Kabīr (1398—1518) was the great mystical poet of India, but in spite of rapturous vision of existence, his feet were always rooted in the common experience of everyday life. Al-Kabir ("the Great") is one of the 99 names for God in Islam, but Kabīr refused allow himself to classified as a Muslim or Hindu. According to Kabīr, all life is an interplay of two spiritual principles: the personal soul and God; and salvation is the process of bringing into union these two divine aspects. Kabīr lived to be 120 years old!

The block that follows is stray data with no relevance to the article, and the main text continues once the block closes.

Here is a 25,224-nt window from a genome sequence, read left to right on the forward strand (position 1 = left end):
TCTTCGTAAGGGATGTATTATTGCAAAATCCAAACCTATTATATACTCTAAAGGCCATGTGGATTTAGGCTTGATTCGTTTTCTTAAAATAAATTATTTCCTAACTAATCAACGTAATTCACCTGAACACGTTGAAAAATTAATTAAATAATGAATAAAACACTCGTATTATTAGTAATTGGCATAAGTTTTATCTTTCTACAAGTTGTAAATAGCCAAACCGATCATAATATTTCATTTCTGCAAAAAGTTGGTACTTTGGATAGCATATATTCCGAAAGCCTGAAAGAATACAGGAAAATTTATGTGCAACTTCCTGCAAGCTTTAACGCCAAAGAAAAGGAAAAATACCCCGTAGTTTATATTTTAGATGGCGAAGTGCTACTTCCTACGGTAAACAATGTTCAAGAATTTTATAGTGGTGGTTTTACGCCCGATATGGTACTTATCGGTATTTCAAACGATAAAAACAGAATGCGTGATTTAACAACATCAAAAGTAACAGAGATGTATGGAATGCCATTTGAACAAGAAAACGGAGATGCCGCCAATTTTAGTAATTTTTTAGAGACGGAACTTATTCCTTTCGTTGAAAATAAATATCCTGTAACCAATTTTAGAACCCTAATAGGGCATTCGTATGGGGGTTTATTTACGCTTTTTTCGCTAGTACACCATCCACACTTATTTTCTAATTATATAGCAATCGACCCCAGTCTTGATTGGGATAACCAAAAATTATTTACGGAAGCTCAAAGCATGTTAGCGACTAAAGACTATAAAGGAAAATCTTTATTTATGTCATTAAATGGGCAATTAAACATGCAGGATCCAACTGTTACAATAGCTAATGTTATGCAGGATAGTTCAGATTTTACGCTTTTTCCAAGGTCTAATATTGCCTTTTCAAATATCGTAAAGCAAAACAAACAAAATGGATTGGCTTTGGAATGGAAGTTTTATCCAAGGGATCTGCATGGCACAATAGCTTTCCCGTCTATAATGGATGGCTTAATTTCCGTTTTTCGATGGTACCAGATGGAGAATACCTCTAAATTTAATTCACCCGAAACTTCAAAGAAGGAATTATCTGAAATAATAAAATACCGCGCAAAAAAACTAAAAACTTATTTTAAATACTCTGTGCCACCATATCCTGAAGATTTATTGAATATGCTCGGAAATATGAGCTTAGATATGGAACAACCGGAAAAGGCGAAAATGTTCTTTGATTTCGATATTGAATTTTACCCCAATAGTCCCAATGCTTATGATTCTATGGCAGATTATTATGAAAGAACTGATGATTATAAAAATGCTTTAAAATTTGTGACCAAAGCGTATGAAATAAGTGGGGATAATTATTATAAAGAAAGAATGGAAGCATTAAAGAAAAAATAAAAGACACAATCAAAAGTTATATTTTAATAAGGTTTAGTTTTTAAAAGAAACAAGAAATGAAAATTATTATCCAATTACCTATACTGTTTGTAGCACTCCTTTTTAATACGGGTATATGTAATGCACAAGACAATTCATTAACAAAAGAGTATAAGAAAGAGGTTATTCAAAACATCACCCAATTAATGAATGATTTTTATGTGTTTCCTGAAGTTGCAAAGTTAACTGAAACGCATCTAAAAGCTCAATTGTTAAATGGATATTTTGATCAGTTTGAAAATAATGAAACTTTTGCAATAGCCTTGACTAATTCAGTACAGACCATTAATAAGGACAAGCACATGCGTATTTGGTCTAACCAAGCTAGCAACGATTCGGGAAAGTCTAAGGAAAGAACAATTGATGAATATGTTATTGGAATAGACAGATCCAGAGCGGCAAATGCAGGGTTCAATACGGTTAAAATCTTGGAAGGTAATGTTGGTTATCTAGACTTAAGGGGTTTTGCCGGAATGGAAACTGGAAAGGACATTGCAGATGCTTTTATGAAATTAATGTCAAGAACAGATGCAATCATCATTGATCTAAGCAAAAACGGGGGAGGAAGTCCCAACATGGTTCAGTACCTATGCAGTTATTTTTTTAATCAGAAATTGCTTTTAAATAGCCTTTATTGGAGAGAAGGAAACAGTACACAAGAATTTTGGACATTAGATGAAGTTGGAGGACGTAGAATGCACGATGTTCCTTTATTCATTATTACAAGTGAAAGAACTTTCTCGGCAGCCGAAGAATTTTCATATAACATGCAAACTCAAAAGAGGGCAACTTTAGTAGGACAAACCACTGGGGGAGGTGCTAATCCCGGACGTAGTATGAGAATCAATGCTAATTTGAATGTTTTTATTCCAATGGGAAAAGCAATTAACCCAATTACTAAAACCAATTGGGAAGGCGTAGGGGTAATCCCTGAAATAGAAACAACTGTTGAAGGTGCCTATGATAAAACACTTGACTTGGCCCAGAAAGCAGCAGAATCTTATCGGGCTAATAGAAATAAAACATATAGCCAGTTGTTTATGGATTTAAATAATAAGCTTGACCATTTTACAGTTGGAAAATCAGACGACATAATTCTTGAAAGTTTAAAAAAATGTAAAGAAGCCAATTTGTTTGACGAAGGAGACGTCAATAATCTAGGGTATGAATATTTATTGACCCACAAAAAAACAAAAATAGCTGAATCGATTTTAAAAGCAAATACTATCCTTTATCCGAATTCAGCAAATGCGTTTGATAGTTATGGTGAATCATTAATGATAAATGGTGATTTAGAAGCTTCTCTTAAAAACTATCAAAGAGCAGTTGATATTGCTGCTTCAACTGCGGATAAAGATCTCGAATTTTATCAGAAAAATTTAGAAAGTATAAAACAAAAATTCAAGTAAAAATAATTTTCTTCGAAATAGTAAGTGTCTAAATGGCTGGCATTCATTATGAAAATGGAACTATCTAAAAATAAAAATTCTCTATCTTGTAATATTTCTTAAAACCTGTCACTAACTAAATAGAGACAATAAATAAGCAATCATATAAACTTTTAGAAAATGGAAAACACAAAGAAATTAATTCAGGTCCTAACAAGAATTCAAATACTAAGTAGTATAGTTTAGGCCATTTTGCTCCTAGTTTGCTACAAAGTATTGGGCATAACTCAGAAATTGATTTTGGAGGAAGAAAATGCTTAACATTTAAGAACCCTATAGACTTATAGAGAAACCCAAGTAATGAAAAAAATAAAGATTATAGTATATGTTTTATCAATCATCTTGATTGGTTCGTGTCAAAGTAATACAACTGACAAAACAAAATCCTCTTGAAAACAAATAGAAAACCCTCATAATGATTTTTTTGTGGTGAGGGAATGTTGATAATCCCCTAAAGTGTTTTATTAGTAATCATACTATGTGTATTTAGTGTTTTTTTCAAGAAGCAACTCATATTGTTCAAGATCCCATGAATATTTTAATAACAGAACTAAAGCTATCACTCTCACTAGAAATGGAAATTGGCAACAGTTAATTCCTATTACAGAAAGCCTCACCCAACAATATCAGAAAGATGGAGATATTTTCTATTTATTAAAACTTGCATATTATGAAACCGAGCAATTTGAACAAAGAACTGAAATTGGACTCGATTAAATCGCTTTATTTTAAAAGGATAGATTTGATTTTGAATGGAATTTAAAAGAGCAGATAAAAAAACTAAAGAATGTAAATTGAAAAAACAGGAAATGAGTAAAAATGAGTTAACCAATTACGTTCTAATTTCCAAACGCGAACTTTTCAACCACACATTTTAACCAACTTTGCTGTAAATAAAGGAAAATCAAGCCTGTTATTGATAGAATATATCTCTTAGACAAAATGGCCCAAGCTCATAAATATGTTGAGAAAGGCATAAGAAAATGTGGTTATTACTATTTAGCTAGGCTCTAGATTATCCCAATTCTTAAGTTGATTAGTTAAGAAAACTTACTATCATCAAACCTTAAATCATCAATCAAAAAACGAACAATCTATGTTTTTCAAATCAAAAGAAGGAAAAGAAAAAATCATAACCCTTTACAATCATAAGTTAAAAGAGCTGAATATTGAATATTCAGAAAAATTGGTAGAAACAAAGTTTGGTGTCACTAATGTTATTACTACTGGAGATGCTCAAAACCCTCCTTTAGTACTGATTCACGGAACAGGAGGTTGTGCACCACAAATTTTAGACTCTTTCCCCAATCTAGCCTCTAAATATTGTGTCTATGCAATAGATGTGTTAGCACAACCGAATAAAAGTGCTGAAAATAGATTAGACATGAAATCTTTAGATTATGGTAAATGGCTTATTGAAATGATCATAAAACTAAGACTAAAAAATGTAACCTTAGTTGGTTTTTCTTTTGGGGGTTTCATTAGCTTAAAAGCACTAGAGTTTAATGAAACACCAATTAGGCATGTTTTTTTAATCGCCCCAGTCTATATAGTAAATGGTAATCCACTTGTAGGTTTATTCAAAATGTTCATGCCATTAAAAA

O SERVANT, where dost thou seek Me?
Lo! I am beside thee.
I am neither in temple nor in mosque: I am neither in Kaaba nor in Kailash:
Neither am I in rites and ceremonies, nor in Yoga.
If thou art a true seeker, thou shalt at once see Me: thou shalt meet Me in a moment of time.
SONGS OF KABÎR, translated by Rabindranath Tagore
Watch videos with Kabīr’s poetry on our site here